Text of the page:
The video excerpt does not show the collision, although it does show the damage to the propeller.
Russia said its fighters didn't strike the drone and claimed the unmanned aerial vehicle went down after making a sharp maneuver.
While calling out Russia for "reckless" action, the White House tried to strike a balance to avoid exacerbating tensions. U.S. officials said they have not been able to determine whether the Russian pilot intentionally struck the American drone and stressed that lines of communication with Moscow remain open.
"I can't point to that video and say this is a deliberate attempt to escalate or ... tangibly bring about Putin's false claim that this is about the West versus Russia.," Kirby said. "We have made clear on many occasions, we do not seek a conflict with Russia."
Russian President Vladimir Putin argues that by providing weapons to Ukraine and sharing intelligence information with Kyiv, the U.S. and its allies have effectively become engaged in the war, now in its 13th month.
Nikolai Patrushev, the secretary of Russia's Security Council, said Wednesday that an attempt would be made to recover the drone debris.
U.S. officials have expressed confidence that nothing of military value would remain from the drone even if Russia retrieved the wreckage. They left open the possibility of trying to recover portions of the downed $32 million aircraft, which they said crashed into waters that were 4,000 to 5,000 feet deep, although the U.S. does not have any ships in the area.
Russia and NATO member countries routinely intercept one another's warplanes, but Tuesday's incident marked the first time since the Cold War that a U.S. aircraft went down during such a confrontation, raising concerns it could bring the United States and Russia closer to a direct conflict.
Moscow has repeatedly voiced concern about U.S. intelligence flights near the Crimean Peninsula, which Russia seized from Ukraine in 2014 and illegally annexed.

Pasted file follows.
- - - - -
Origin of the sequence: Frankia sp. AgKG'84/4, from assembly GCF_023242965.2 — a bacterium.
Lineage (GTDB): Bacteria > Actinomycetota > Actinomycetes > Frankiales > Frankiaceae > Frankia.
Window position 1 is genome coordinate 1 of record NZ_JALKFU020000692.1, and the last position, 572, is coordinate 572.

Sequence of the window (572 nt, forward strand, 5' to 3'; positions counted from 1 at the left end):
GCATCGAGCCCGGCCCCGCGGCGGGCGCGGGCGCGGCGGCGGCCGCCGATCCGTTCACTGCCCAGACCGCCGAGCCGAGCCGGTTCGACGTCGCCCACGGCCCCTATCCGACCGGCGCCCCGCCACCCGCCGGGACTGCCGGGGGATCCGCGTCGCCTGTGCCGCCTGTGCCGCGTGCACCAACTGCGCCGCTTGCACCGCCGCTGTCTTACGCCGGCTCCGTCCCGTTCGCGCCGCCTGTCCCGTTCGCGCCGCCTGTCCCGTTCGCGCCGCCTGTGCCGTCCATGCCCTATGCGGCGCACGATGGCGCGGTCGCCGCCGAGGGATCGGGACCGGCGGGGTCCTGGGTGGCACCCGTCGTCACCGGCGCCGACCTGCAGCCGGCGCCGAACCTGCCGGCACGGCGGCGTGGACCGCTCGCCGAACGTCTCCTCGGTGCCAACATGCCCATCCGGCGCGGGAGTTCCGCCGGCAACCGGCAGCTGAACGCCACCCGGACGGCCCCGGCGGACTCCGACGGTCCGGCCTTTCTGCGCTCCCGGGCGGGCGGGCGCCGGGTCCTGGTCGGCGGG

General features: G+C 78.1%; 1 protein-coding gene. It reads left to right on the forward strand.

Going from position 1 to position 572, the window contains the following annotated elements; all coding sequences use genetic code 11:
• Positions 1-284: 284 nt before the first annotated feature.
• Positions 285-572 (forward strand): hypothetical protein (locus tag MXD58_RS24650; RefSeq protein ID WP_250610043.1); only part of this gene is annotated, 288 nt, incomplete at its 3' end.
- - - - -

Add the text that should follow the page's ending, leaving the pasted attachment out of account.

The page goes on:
The top U.S. and Russian defense and military leaders spoke Wednesday about the destruction of the drone, underscoring the event's seriousness.
The calls between U.S. Defense Secretary Lloyd Austin and Russian Defense Minister Sergei Shoigu, as well as between Joint Chiefs of Staff Chairman Gen. Mark Milley and Gen. Valery Gerasimov, chief of Russian General Staff, were the first since October.
Austin on Wednesday accused Russia of "dangerous and reckless and unprofessional behavior" in blaming Moscow for the downing of the drone. Russia has denied any wrongdoing and initially blamed the crash on faulty maneuvering by the American drone operators.
Austin said he called Shoigu on Wednesday to clear the air. He declined to say whether Shoigu repeated his country's denials that a Russian warplane swiped the American MQ-9 Reaper, causing it to crash into the Black Sea, but he said that just having a conversation was important given the events.
Shoigu countered that the incident was caused by U.S. noncompliance with a flight restriction zone declared by Russia, the Russian Ministry of Defense said in a statement. It called U.S. drone flights off the coast of Crimea "provocative in nature."